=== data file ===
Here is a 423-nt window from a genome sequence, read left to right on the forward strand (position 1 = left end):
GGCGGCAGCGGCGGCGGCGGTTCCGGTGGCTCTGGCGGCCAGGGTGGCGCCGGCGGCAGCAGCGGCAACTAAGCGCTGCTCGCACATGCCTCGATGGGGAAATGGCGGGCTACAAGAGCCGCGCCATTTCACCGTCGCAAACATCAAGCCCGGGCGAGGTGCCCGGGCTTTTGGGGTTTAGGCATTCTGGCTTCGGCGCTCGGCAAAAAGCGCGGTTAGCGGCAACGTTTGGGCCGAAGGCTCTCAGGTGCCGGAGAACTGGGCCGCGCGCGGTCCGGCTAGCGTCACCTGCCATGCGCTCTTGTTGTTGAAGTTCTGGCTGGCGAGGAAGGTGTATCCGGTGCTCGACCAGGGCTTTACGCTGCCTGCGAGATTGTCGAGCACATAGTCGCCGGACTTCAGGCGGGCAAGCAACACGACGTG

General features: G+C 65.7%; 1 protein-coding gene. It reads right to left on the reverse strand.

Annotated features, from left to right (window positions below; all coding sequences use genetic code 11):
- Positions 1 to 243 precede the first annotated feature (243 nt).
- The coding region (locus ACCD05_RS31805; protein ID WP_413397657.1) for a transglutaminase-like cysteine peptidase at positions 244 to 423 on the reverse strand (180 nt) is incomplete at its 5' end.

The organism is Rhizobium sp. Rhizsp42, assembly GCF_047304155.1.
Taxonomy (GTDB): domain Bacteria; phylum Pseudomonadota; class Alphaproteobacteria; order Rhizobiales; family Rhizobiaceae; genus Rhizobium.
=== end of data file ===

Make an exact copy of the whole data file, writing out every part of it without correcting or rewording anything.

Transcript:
Here is a 423-nt window from a genome sequence, read left to right on the forward strand (position 1 = left end):
GGCGGCAGCGGCGGCGGCGGTTCCGGTGGCTCTGGCGGCCAGGGTGGCGCCGGCGGCAGCAGCGGCAACTAAGCGCTGCTCGCACATGCCTCGATGGGGAAATGGCGGGCTACAAGAGCCGCGCCATTTCACCGTCGCAAACATCAAGCCCGGGCGAGGTGCCCGGGCTTTTGGGGTTTAGGCATTCTGGCTTCGGCGCTCGGCAAAAAGCGCGGTTAGCGGCAACGTTTGGGCCGAAGGCTCTCAGGTGCCGGAGAACTGGGCCGCGCGCGGTCCGGCTAGCGTCACCTGCCATGCGCTCTTGTTGTTGAAGTTCTGGCTGGCGAGGAAGGTGTATCCGGTGCTCGACCAGGGCTTTACGCTGCCTGCGAGATTGTCGAGCACATAGTCGCCGGACTTCAGGCGGGCAAGCAACACGACGTG

General features: G+C 65.7%; 1 protein-coding gene. It reads right to left on the reverse strand.

Annotated features, from left to right (window positions below; all coding sequences use genetic code 11):
- Positions 1 to 243 precede the first annotated feature (243 nt).
- The coding region (locus ACCD05_RS31805; protein ID WP_413397657.1) for a transglutaminase-like cysteine peptidase at positions 244 to 423 on the reverse strand (180 nt) is incomplete at its 5' end.

The organism is Rhizobium sp. Rhizsp42, assembly GCF_047304155.1.
Taxonomy (GTDB): domain Bacteria; phylum Pseudomonadota; class Alphaproteobacteria; order Rhizobiales; family Rhizobiaceae; genus Rhizobium.